I could also add that the last time a former head of the KGB asked for evidence to support his suspicions, he got them confirmed in spades. I refer to Andropov and Project RYAN. I think it highly plausible that history will have repeated itself.

    Liked by 1 person

  23. John am interested to learn how you survived your muzzling.

    I worked for two North American oil companies, both of which became absorbed into BP. One, Amoco had an enlightened policy whereby if you did the work, you got to present and sell it all the way up to head office in Chicago in front of the biggest mucki-mucks if necessary. Enlightened because anyone showing promise became almost immediately visible. If you had done good work you were recognised for it. The other company was Sohio and it couldn’t have been more different. Work done was presented at higher level meetings by your line manager and, if it went higher still by his manager. This no matter if your manager understood your work or not. I still greatly resent one instance where my manager just didn’t understand my results and he presented them under my name but with a completely different interpretation. Later I heard about this from an equivalent geologist from another company who couldn’t understand “my” interpretation”. Needless to say I was very pleased to leave Sohio for academia, especially when we were forced to move from the Bay Area of California for the “delights” of Dallas.

    I suppose all companies vary, as do Line-Managers. University departments also are very different. UEA was a rather good place to work for, Toronto not so much.

    Liked by 1 person

  24. Alan,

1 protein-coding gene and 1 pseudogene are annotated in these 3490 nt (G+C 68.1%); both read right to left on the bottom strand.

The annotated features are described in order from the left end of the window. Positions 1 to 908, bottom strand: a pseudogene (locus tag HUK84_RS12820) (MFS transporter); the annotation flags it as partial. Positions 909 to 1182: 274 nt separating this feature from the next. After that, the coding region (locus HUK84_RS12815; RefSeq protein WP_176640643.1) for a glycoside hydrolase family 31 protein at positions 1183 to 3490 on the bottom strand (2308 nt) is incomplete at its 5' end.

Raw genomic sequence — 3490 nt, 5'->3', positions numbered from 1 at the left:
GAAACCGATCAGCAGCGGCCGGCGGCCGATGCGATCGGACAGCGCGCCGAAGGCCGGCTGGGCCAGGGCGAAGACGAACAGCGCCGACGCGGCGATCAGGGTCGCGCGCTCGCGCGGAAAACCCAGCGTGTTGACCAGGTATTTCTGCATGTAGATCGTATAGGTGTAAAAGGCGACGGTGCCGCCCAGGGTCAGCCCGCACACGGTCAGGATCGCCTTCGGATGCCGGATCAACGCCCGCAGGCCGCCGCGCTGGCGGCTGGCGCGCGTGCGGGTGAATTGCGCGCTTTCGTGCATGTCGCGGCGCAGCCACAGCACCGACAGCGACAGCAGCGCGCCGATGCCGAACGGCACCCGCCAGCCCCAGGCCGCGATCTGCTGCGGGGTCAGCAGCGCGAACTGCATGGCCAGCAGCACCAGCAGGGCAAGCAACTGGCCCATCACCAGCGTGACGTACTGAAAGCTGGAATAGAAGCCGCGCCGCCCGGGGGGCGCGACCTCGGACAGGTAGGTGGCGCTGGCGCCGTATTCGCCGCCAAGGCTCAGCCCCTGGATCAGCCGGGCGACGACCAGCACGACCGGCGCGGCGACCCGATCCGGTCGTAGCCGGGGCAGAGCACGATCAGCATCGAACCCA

In a sense, I didn’t survive. Everyone else on the project resigned or transfered themselves out. I had been the most junior member of the team and had only recently joined the company. I was left alone holding the baby and all subsequent requests for assistance were refused. The result was a catastrophic project outturn for which I was subsequently blamed. This all happened a long time ago. I can laugh about it now.

    Liked by 1 person

  25. Good stuff on past experience of the open-minded and the blockers. I’ve run into both but I think mostly I’ve been very lucky.

    Going back to John’s original, because of that strange piece in Newsweek I ended up at Tablet Magazine to read about the new difficulties since February for, and the compromises made before that by, Russian Jewish oligarchs. (And as a Spurs fan my feelings about the challenges now faced by Roman Abramovich are deeply ambivalent.) The Fate of Putin’s Jewish Oligarchs from 23rd March is a really interesting and, I think, balanced piece. But that wasn’t even the point!

    Tablet Magazine has been focusing on the concepts of ‘disinformation’ and ‘fact-checking’:

    Invasion of the Fact-Checkers
    The Blue Stack Strikes Back
    Disinfo v. Democracy

    And just this week:

    The Certainty Trap

    Haven’t read them all but the last looks most interesting.


  26. Richard,

    I would be more than happy if this thread were to turn into a critique of the very concept of fact-checking. With that in mind I started reading ‘Invasion of the Fact-checkers’ with some interest. In the introduction:

    “Fueled by a panic over misinformation, the fact-checking industry is shifting the media’s primary obligation away from pursuing the truth and toward upholding vague notions of public safety, which it gets to define. In the course of this transformation, journalists are being turned into rent-a-cops whose job is to enforce an official consensus that is treated as a civic good by those who benefit from—and pay for—its protection.”